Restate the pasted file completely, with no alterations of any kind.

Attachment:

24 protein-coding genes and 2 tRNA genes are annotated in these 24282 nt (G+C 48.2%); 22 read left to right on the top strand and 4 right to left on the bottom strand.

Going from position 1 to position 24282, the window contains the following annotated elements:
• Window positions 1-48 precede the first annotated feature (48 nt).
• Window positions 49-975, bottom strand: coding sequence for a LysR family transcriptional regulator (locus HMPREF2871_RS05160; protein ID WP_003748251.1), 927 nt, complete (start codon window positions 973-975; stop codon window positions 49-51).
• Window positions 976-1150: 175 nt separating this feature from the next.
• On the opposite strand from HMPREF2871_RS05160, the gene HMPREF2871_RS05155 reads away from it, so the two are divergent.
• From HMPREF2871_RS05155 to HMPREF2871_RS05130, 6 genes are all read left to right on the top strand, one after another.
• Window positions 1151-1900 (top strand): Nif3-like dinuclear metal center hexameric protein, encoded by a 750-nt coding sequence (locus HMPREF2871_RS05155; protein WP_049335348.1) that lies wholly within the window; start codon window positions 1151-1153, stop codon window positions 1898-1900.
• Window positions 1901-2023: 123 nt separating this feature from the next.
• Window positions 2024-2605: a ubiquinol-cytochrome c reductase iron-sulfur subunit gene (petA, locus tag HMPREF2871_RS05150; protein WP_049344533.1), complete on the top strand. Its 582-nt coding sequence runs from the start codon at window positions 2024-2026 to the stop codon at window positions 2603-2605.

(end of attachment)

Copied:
24 protein-coding genes and 2 tRNA genes are annotated in these 24282 nt (G+C 48.2%); 22 read left to right on the top strand and 4 right to left on the bottom strand.

Going from position 1 to position 24282, the window contains the following annotated elements:
• Window positions 1-48 precede the first annotated feature (48 nt).
• Window positions 49-975, bottom strand: coding sequence for a LysR family transcriptional regulator (locus HMPREF2871_RS05160; protein ID WP_003748251.1), 927 nt, complete (start codon window positions 973-975; stop codon window positions 49-51).
• Window positions 976-1150: 175 nt separating this feature from the next.
• On the opposite strand from HMPREF2871_RS05160, the gene HMPREF2871_RS05155 reads away from it, so the two are divergent.
• From HMPREF2871_RS05155 to HMPREF2871_RS05130, 6 genes are all read left to right on the top strand, one after another.
• Window positions 1151-1900 (top strand): Nif3-like dinuclear metal center hexameric protein, encoded by a 750-nt coding sequence (locus HMPREF2871_RS05155; protein WP_049335348.1) that lies wholly within the window; start codon window positions 1151-1153, stop codon window positions 1898-1900.
• Window positions 1901-2023: 123 nt separating this feature from the next.
• Window positions 2024-2605: a ubiquinol-cytochrome c reductase iron-sulfur subunit gene (petA, locus tag HMPREF2871_RS05150; protein WP_049344533.1), complete on the top strand. Its 582-nt coding sequence runs from the start codon at window positions 2024-2026 to the stop codon at window positions 2603-2605.